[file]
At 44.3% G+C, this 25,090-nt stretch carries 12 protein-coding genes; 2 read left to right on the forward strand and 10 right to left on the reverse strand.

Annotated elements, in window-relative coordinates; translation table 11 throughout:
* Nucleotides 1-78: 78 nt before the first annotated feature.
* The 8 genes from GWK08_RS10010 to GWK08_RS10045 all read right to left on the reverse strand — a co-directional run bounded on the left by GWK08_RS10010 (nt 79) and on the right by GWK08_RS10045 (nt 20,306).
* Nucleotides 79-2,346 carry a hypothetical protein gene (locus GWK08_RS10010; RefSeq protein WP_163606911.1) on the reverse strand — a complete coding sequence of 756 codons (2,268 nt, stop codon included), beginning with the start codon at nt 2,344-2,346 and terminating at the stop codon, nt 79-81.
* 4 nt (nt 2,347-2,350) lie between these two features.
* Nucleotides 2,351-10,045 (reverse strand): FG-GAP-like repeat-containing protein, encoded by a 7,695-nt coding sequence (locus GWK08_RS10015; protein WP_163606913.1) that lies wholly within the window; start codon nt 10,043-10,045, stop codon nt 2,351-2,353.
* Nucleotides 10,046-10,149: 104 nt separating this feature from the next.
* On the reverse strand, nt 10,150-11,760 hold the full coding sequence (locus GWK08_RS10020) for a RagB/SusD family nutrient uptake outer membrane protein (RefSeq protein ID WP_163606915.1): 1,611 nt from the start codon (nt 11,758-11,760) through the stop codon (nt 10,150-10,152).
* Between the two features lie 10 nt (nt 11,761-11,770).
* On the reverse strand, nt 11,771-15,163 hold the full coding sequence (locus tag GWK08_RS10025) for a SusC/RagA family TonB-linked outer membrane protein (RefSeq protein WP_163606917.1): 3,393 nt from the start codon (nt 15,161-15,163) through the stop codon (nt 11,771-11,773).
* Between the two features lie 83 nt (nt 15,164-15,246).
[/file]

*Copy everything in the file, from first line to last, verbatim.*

At 44.3% G+C, this 25,090-nt stretch carries 12 protein-coding genes; 2 read left to right on the forward strand and 10 right to left on the reverse strand.

Annotated elements, in window-relative coordinates; translation table 11 throughout:
* Nucleotides 1-78: 78 nt before the first annotated feature.
* The 8 genes from GWK08_RS10010 to GWK08_RS10045 all read right to left on the reverse strand — a co-directional run bounded on the left by GWK08_RS10010 (nt 79) and on the right by GWK08_RS10045 (nt 20,306).
* Nucleotides 79-2,346 carry a hypothetical protein gene (locus GWK08_RS10010; RefSeq protein WP_163606911.1) on the reverse strand — a complete coding sequence of 756 codons (2,268 nt, stop codon included), beginning with the start codon at nt 2,344-2,346 and terminating at the stop codon, nt 79-81.
* 4 nt (nt 2,347-2,350) lie between these two features.
* Nucleotides 2,351-10,045 (reverse strand): FG-GAP-like repeat-containing protein, encoded by a 7,695-nt coding sequence (locus GWK08_RS10015; protein WP_163606913.1) that lies wholly within the window; start codon nt 10,043-10,045, stop codon nt 2,351-2,353.
* Nucleotides 10,046-10,149: 104 nt separating this feature from the next.
* On the reverse strand, nt 10,150-11,760 hold the full coding sequence (locus GWK08_RS10020) for a RagB/SusD family nutrient uptake outer membrane protein (RefSeq protein ID WP_163606915.1): 1,611 nt from the start codon (nt 11,758-11,760) through the stop codon (nt 10,150-10,152).
* Between the two features lie 10 nt (nt 11,761-11,770).
* On the reverse strand, nt 11,771-15,163 hold the full coding sequence (locus tag GWK08_RS10025) for a SusC/RagA family TonB-linked outer membrane protein (RefSeq protein WP_163606917.1): 3,393 nt from the start codon (nt 15,161-15,163) through the stop codon (nt 11,771-11,773).
* Between the two features lie 83 nt (nt 15,164-15,246).